Frank Lloyd Wright Bachman-Wilson House: https://crystalbridges.org/architecture/frank-lloyd-wright-bachman-wilson-house/

Bentonville Brewing Company: https://bentonvillebrewing.com/

Bridge attribution: By Renelibrary – Own work,

Blog Post 8-14-22

KC Wedding – Natchez Trace, Part Six

April 29 – May 4

We left downtown with no other touristy motive than to drive around a bit and as we ascended the onramp to the freeway noticed a bridge in the near distance that caught our attention.  We steered the car in that direction and after some circling, found a parking lot that enabled us to access the Ronald Kirk Pedestrian Bridge, lying parallel to the Margaret Hunt Hill Bridge and the 1930 Texas and Pacific Railway Trinity River Bridge as they all cross the river of that name. 

Constructed as the Lamar-McKinney Viaduct in 1933, the original road bridge was built to carry vehicles across the periodically swelling Trinity River.  The bridge was renamed the Ronald Kirk Bridge in 2016 (from its former name, the Continental Avenue Bridge) in honor of the first African American mayor of Dallas, Ronald Kirk.  The bridge had fallen into a state of disrepair by 2010, when plans were being developed to reconstruct Continental Avenue and the bridge.

During the reconstruction, it was decided that there was no need for it to carry vehicular traffic, since the nearby Margaret Hunt Hill Bridge was completed in 2012 to do so.  The design as a footbridge complemented the nearby open park plan for Klyde Warren Park, as a recreation amenity.  The Bridge reopened on Sunday, June 15, 2014 (Father’s Day) with a playground, a splash park, lounge chairs, human-sized chess boards, and a ceiling of cloth to shade the area, along with many trails surrounding the bridge in the Trinity River Basin and on the levees.

It’s is a lovely space and beyond its utilitarian use for pedestrians and cyclists, it is one of those places in Dallas where people come to take celebratory pictures of graduations, wedding parties and Quinceañera’s.  Indeed, we witnessed one or more examples of each, the Quinceañera groupings the most affecting, the execution of a tradition with roots in Pre-Columbian history, found in other cultures through debutante balls and Bar or Bat Mitzvah’s. 

Having satisfied our tourist jones, and feeling thirsty, we drove to the Peticolas Brewing Company Taproom for some much-needed rehydration.  They offered a broad range of beers but to my delight, quite a few higher gravity choices, two of which I would sample, the Doppelboxer doppelbock and the Sledgehammer Triple Imperial Red Ale, while Joanna would opt for a Worth the Wait Cherry Vanilla Stout. 

These were all good choices, so much so that I would buy a sixteen-ounce four pack of the doppelbock and one of the red ale to take with us, some of which would eventually follow us home for enjoyment later.  We made our way back to the Best Western wrestling with what to do for dinner; it being Saturday we had run into the predicament that the nicer places we would have liked to eat at did not have any openings.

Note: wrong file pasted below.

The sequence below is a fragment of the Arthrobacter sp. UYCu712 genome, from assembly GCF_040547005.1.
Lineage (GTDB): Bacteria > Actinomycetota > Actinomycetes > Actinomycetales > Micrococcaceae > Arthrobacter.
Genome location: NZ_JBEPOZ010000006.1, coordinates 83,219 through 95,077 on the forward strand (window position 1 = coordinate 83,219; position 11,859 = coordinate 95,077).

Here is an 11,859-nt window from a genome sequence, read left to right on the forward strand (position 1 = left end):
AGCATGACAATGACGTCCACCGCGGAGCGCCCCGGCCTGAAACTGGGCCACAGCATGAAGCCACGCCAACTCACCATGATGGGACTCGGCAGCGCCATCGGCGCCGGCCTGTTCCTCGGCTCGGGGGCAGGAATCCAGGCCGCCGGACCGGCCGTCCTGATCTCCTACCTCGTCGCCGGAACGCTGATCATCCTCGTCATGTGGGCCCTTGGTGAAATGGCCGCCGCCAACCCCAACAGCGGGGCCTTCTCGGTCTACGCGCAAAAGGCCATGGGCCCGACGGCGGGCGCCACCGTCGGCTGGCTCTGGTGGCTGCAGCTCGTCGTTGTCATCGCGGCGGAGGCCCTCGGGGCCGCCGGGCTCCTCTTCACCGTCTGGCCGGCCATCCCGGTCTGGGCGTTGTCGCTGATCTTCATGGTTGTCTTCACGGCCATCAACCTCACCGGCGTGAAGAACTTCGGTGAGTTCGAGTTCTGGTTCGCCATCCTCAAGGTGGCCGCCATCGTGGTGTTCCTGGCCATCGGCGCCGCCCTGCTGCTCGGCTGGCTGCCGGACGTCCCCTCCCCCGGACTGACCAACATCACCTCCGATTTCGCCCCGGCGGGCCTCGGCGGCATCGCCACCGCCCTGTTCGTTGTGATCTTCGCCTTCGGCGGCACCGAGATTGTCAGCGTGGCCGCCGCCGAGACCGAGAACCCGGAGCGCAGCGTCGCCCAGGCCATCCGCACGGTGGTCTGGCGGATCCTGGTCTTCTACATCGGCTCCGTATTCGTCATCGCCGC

And so, on an off chance we parked outside of Ida Claire (get it? I declare?), one of our top choices and checked to see if they could squeeze us in and sure enough, after a reasonable wait, we were seated inside their large dining room.  Joanna started with a Demogorgon (banhez mezcal, pineapple, lime, agave, midori, orange bitters, soda, and tajin rim) while I opted for a Bitter Sisters Hissy Fit Marzen Lager, both refreshing and just the right touch for what would be a very nice dining experience.

We first ordered the Crawfish Corn Beignets with mustard rémoulade, a dish so unique and tasty we’d likely order it every time we’d visit.  What’s not to like about deep fried corn fritters with just the hint of mile crawfish?  Exactly! 

Next, we ordered the Creole Rubbed Pork Chop (summer squash, zucchini, farro, quinoa, pickled fresnos, scallions, kale and, hot sauce butter) accompanied by a side of Orzo, Tomatoes & Spinach.  Along with them I’d drain a Peticolas Velvet Hammer American Strong Ale that perfectly complimented the mild spiciness of the chop.  While both were excellent, the winner was the Orzo side, a creamy concoction that one found quickly addictive.  We settled our tab, a very reasonable $83 including tip and returned to the hotel ready to hit the road the next day, having felt our time in Dallas had been well spent. 

The next day we set out for Bentonville for two nights, a six-hour drive, that would then put us a relatively short three-hour drive to Kansas City.  Our lodging would be at the Best Western Plus Castlerock Inn & Suites, conveniently located near the couple of sights we had on our radar.  The primary target would be the Crystal Bridges Museum of American Art, founded by Alice Walton, the daughter of Walmart founder Sam Walton. 

Spearheaded the Walton Family Foundation’s involvement the museum’s glass-and-wood design by architect Moshe Safdie and engineer Buro Happold features a series of pavilions nestled around two creek-fed ponds and forest trails.  The 217,000 square feet complex includes galleries, several meeting and classroom spaces, a library, a sculpture garden, a museum store designed by architect Marlon Blackwell, a restaurant and coffee bar, named Eleven after the day the museum opened (11/11/2011).